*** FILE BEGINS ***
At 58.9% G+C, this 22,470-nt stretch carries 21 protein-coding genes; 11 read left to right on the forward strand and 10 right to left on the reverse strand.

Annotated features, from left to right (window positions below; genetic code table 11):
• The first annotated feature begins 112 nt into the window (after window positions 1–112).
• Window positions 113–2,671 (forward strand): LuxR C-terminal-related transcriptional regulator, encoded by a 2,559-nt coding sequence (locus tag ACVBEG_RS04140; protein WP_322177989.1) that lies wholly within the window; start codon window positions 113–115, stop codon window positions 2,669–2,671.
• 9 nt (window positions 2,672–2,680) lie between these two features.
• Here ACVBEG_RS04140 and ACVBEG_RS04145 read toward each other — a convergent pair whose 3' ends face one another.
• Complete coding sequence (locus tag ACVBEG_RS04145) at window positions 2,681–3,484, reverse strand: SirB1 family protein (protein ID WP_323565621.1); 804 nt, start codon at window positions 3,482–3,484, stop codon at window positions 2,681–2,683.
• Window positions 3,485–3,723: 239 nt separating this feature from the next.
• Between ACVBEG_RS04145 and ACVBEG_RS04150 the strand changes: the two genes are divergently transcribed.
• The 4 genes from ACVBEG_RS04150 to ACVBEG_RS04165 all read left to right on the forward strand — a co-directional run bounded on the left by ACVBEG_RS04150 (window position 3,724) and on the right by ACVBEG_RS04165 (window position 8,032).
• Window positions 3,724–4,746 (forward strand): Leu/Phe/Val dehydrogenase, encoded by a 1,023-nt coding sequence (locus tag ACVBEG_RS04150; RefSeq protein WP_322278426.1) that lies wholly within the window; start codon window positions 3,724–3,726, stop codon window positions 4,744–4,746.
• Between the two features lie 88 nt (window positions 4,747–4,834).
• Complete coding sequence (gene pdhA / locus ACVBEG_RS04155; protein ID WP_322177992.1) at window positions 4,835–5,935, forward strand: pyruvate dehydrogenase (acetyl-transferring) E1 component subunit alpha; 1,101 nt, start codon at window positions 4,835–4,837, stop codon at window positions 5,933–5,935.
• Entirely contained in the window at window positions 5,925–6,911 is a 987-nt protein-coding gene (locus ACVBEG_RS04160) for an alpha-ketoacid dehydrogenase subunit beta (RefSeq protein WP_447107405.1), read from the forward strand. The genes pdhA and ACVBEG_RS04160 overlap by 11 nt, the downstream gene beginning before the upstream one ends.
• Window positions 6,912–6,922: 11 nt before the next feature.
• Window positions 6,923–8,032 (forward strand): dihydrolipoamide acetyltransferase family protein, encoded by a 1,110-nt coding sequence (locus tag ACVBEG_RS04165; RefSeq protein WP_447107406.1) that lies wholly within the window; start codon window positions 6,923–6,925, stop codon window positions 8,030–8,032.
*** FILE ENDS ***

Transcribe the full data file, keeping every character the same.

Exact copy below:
At 58.9% G+C, this 22,470-nt stretch carries 21 protein-coding genes; 11 read left to right on the forward strand and 10 right to left on the reverse strand.

Annotated features, from left to right (window positions below; genetic code table 11):
• The first annotated feature begins 112 nt into the window (after window positions 1–112).
• Window positions 113–2,671 (forward strand): LuxR C-terminal-related transcriptional regulator, encoded by a 2,559-nt coding sequence (locus tag ACVBEG_RS04140; protein WP_322177989.1) that lies wholly within the window; start codon window positions 113–115, stop codon window positions 2,669–2,671.
• 9 nt (window positions 2,672–2,680) lie between these two features.
• Here ACVBEG_RS04140 and ACVBEG_RS04145 read toward each other — a convergent pair whose 3' ends face one another.
• Complete coding sequence (locus tag ACVBEG_RS04145) at window positions 2,681–3,484, reverse strand: SirB1 family protein (protein ID WP_323565621.1); 804 nt, start codon at window positions 3,482–3,484, stop codon at window positions 2,681–2,683.
• Window positions 3,485–3,723: 239 nt separating this feature from the next.
• Between ACVBEG_RS04145 and ACVBEG_RS04150 the strand changes: the two genes are divergently transcribed.
• The 4 genes from ACVBEG_RS04150 to ACVBEG_RS04165 all read left to right on the forward strand — a co-directional run bounded on the left by ACVBEG_RS04150 (window position 3,724) and on the right by ACVBEG_RS04165 (window position 8,032).
• Window positions 3,724–4,746 (forward strand): Leu/Phe/Val dehydrogenase, encoded by a 1,023-nt coding sequence (locus tag ACVBEG_RS04150; RefSeq protein WP_322278426.1) that lies wholly within the window; start codon window positions 3,724–3,726, stop codon window positions 4,744–4,746.
• Between the two features lie 88 nt (window positions 4,747–4,834).
• Complete coding sequence (gene pdhA / locus ACVBEG_RS04155; protein ID WP_322177992.1) at window positions 4,835–5,935, forward strand: pyruvate dehydrogenase (acetyl-transferring) E1 component subunit alpha; 1,101 nt, start codon at window positions 4,835–4,837, stop codon at window positions 5,933–5,935.
• Entirely contained in the window at window positions 5,925–6,911 is a 987-nt protein-coding gene (locus ACVBEG_RS04160) for an alpha-ketoacid dehydrogenase subunit beta (RefSeq protein WP_447107405.1), read from the forward strand. The genes pdhA and ACVBEG_RS04160 overlap by 11 nt, the downstream gene beginning before the upstream one ends.
• Window positions 6,912–6,922: 11 nt before the next feature.
• Window positions 6,923–8,032 (forward strand): dihydrolipoamide acetyltransferase family protein, encoded by a 1,110-nt coding sequence (locus tag ACVBEG_RS04165; RefSeq protein WP_447107406.1) that lies wholly within the window; start codon window positions 6,923–6,925, stop codon window positions 8,030–8,032.